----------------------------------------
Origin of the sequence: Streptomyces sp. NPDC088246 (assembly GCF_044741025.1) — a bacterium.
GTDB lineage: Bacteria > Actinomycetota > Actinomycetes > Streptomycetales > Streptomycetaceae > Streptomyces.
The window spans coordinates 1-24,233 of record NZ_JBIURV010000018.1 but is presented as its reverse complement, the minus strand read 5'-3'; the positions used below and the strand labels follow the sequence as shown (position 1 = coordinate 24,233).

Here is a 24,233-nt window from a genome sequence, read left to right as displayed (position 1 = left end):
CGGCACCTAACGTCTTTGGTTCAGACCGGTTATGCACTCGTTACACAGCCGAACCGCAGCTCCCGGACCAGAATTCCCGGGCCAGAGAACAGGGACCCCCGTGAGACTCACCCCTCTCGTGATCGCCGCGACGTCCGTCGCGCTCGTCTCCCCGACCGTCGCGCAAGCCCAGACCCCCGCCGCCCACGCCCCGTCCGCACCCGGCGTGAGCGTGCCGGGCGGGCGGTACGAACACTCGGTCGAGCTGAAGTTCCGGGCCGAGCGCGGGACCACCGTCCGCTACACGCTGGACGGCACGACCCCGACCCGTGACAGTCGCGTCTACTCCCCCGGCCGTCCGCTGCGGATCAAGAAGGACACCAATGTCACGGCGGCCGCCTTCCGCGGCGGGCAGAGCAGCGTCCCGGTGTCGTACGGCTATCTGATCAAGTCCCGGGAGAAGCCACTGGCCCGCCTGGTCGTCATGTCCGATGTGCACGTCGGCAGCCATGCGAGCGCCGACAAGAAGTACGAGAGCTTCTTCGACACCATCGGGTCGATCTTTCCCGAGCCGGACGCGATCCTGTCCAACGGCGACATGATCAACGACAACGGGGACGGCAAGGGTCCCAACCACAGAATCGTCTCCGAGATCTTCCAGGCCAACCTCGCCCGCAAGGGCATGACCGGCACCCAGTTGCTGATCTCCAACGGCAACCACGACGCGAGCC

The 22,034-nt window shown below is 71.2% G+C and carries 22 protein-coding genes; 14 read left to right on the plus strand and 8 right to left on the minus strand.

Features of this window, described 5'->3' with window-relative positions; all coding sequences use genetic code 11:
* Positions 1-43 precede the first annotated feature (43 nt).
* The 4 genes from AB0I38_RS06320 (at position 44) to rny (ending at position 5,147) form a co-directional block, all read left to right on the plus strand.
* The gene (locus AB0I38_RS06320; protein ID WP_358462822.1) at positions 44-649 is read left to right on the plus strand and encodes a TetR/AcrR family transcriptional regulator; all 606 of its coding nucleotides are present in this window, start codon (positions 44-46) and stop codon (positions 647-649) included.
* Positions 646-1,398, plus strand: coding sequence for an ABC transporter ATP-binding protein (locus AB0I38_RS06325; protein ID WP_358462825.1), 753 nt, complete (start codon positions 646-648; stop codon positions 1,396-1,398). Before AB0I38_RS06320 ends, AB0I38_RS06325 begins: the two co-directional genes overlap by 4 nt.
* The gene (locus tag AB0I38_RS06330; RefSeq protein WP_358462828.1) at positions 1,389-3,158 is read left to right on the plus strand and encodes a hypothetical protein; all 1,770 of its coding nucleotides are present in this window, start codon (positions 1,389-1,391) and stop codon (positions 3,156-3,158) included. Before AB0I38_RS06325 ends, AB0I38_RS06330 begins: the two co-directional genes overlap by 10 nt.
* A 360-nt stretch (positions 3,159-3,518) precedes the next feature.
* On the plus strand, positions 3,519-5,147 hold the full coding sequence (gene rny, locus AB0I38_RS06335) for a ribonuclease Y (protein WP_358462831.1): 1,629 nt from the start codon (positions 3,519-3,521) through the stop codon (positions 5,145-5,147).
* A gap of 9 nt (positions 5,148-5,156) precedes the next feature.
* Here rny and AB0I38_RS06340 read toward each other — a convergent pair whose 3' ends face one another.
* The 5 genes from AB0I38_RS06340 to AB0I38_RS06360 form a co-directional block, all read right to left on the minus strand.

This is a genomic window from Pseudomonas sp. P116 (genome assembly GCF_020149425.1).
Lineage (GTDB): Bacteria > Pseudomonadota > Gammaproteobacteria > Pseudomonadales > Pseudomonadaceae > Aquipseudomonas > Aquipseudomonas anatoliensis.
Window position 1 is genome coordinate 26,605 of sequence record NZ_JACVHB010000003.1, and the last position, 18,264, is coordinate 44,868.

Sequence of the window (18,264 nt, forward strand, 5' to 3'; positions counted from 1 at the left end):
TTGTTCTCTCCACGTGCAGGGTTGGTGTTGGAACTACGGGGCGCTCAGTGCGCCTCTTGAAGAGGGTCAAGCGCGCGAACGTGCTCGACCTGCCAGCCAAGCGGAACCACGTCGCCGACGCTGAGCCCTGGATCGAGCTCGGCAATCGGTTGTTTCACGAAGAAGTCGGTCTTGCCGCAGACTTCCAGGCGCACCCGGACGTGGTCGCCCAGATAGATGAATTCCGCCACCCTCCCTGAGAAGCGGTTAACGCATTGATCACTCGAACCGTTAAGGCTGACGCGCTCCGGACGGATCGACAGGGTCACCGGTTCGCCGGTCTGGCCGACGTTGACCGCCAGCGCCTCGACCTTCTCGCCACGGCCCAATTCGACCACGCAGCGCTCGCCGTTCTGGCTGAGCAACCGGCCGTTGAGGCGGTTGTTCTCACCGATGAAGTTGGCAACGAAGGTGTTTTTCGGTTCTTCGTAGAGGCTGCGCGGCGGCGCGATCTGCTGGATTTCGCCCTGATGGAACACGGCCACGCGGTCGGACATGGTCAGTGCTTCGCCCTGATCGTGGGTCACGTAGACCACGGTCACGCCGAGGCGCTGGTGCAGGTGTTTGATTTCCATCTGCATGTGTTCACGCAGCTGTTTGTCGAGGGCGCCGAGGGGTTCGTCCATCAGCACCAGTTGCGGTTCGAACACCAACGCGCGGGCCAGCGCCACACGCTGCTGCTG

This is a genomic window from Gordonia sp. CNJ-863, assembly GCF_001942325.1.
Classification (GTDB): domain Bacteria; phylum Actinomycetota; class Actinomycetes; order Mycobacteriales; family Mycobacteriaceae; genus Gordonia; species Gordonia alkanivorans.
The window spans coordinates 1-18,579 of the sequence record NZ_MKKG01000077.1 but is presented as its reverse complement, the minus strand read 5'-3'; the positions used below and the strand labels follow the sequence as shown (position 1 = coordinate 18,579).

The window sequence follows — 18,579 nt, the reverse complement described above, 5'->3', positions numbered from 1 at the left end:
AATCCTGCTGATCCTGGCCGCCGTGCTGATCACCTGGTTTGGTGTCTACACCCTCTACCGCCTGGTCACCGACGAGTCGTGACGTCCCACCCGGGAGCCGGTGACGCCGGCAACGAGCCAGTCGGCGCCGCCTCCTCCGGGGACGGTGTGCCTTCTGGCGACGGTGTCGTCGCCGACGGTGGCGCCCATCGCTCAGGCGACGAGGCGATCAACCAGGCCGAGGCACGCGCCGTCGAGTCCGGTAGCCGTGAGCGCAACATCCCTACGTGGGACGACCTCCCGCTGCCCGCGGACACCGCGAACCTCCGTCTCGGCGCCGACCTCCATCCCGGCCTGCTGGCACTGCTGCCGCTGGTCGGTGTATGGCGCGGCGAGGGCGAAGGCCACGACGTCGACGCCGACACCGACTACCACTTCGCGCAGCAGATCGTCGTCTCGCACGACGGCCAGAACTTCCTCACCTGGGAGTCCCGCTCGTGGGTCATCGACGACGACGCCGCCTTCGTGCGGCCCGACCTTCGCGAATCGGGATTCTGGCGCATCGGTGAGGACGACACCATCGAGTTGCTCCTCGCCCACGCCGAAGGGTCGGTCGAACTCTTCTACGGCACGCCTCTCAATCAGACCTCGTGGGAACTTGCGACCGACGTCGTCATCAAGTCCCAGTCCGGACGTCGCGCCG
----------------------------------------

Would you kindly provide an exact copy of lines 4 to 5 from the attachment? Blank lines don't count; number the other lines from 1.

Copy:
Here is a 24,233-nt window from a genome sequence, read left to right as displayed (position 1 = left end):
CGGCACCTAACGTCTTTGGTTCAGACCGGTTATGCACTCGTTACACAGCCGAACCGCAGCTCCCGGACCAGAATTCCCGGGCCAGAGAACAGGGACCCCCGTGAGACTCACCCCTCTCGTGATCGCCGCGACGTCCGTCGCGCTCGTCTCCCCGACCGTCGCGCAAGCCCAGACCCCCGCCGCCCACGCCCCGTCCGCACCCGGCGTGAGCGTGCCGGGCGGGCGGTACGAACACTCGGTCGAGCTGAAGTTCCGGGCCGAGCGCGGGACCACCGTCCGCTACACGCTGGACGGCACGACCCCGACCCGTGACAGTCGCGTCTACTCCCCCGGCCGTCCGCTGCGGATCAAGAAGGACACCAATGTCACGGCGGCCGCCTTCCGCGGCGGGCAGAGCAGCGTCCCGGTGTCGTACGGCTATCTGATCAAGTCCCGGGAGAAGCCACTGGCCCGCCTGGTCGTCATGTCCGATGTGCACGTCGGCAGCCATGCGAGCGCCGACAAGAAGTACGAGAGCTTCTTCGACACCATCGGGTCGATCTTTCCCGAGCCGGACGCGATCCTGTCCAACGGCGACATGATCAACGACAACGGGGACGGCAAGGGTCCCAACCACAGAATCGTCTCCGAGATCTTCCAGGCCAACCTCGCCCGCAAGGGCATGACCGGCACCCAGTTGCTGATCTCCAACGGCAACCACGACGCGAGCC